"New" products, and "next generations" of gaming hardware are probably the biggest weapon manufacturers have to keep demand for their devices high. This is something the storage market has been missing for the entirety of 2022, as prices of SSDs dropped to whole new lows.

Even as 2023 rolls onward, prices of some of our favorite SSDs have continued to be on offer since Black Friday. Moreover, a cornucopia of great models in all sorts of capacities goes on offer every week. It isn't just internal SSDs either, externals are experiencing the same price dips too, and this is projected to continue into the first half of the year at least.

Seagate FireCuda 530

(Image credit: Future/Jeremy Laird)

So where do the biggest names in storage turn? They need to keep units moving, but they're now in a prolonged period of low prices, where MSRPs aren't worth the price tags they're written on. "New" in the form of Gen 5.0 PCIe SSDs seems like the only escape rope for an industry that's struggling - especially if it can use those 10GB/s speeds as a selling point. As nice as lower prices are for consumers, a change needs to come soon because no market benefits from its apex predator being so cheap for so long. Many analysts are even saying that if nothing changes, 2023 could bring about the death of HDD.

CFD Gaming's Gen 5.0 SSD becoming available in Japan could be a light at the end of the tunnel for SSD makers - a sign that demand might finally increase again if this new generation can reach international markets soon. As new processors, more powerful GPUs, and wider adoption of DDR5 RAM creates a demand for faster sequential speeds, this could be the "something new" that the storage markets need.

If you're on the hunt for a new SSD, I'd act quickly. This could be a small catalyst in SSD prices starting to climb once again.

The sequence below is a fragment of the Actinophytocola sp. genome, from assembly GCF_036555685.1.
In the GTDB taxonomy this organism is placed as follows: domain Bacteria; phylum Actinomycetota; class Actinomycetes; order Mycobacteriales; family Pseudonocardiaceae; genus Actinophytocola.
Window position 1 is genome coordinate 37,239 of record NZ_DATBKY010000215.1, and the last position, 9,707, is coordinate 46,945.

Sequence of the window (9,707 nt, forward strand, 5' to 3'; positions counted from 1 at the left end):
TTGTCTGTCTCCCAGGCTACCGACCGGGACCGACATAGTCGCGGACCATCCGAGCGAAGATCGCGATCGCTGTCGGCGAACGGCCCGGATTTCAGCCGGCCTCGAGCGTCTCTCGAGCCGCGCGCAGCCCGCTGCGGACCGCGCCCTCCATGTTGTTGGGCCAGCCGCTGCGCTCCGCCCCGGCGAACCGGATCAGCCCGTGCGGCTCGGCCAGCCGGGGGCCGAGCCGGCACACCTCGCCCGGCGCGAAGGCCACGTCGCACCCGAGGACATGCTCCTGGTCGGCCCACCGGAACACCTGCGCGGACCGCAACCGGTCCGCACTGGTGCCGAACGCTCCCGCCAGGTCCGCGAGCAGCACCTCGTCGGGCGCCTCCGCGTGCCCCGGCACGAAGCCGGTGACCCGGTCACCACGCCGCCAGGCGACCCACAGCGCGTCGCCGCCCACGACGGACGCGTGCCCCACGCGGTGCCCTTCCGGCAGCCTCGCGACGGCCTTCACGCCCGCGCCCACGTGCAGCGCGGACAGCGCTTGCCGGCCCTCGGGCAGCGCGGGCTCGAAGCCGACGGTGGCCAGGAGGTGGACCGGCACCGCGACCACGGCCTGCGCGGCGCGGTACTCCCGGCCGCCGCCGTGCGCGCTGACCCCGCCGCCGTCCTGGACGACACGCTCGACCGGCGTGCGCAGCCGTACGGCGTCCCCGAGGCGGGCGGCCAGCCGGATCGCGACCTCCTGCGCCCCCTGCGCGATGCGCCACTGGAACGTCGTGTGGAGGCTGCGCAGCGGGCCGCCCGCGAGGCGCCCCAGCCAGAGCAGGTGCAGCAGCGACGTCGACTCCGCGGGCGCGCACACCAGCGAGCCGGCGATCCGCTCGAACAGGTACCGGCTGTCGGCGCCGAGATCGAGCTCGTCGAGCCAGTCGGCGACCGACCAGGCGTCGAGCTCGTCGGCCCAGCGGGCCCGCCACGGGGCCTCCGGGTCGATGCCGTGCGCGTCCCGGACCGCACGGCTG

Looking for something a bit more portable? Check out the best external hard drives. If you need something more specific to your platform, take a look at the best PS5 external hard drives, or the best Xbox Series X hard drives.

Duncan Robertson
Hardware Editor

Ever since playing Journey at the age of 15, I’ve been desperate to cover video games for a living. After graduating from Edinburgh Napier University with a degree in Journalism, I contributed to the Scottish Games Network and completed an Editorial Internship over at Expert Reviews. Besides that, I’ve been managing my own YouTube channel and Podcast for the last 7 years. It’s been a long road, but all that experience somehow landed me a dream job covering gaming hardware. I’m a self-confessing PlayStation fanboy, but my experience covering the larger business and developer side of the whole industry has given me a strong knowledge of all platforms. When I’m not testing out every peripheral I can get my hands on, I’m probably either playing tennis or dissecting game design for an upcoming video essay. Now, I better stop myself here before I get talking about my favourite games like HUNT: Showdown, Dishonored, and Towerfall Ascension. Location: UK Remote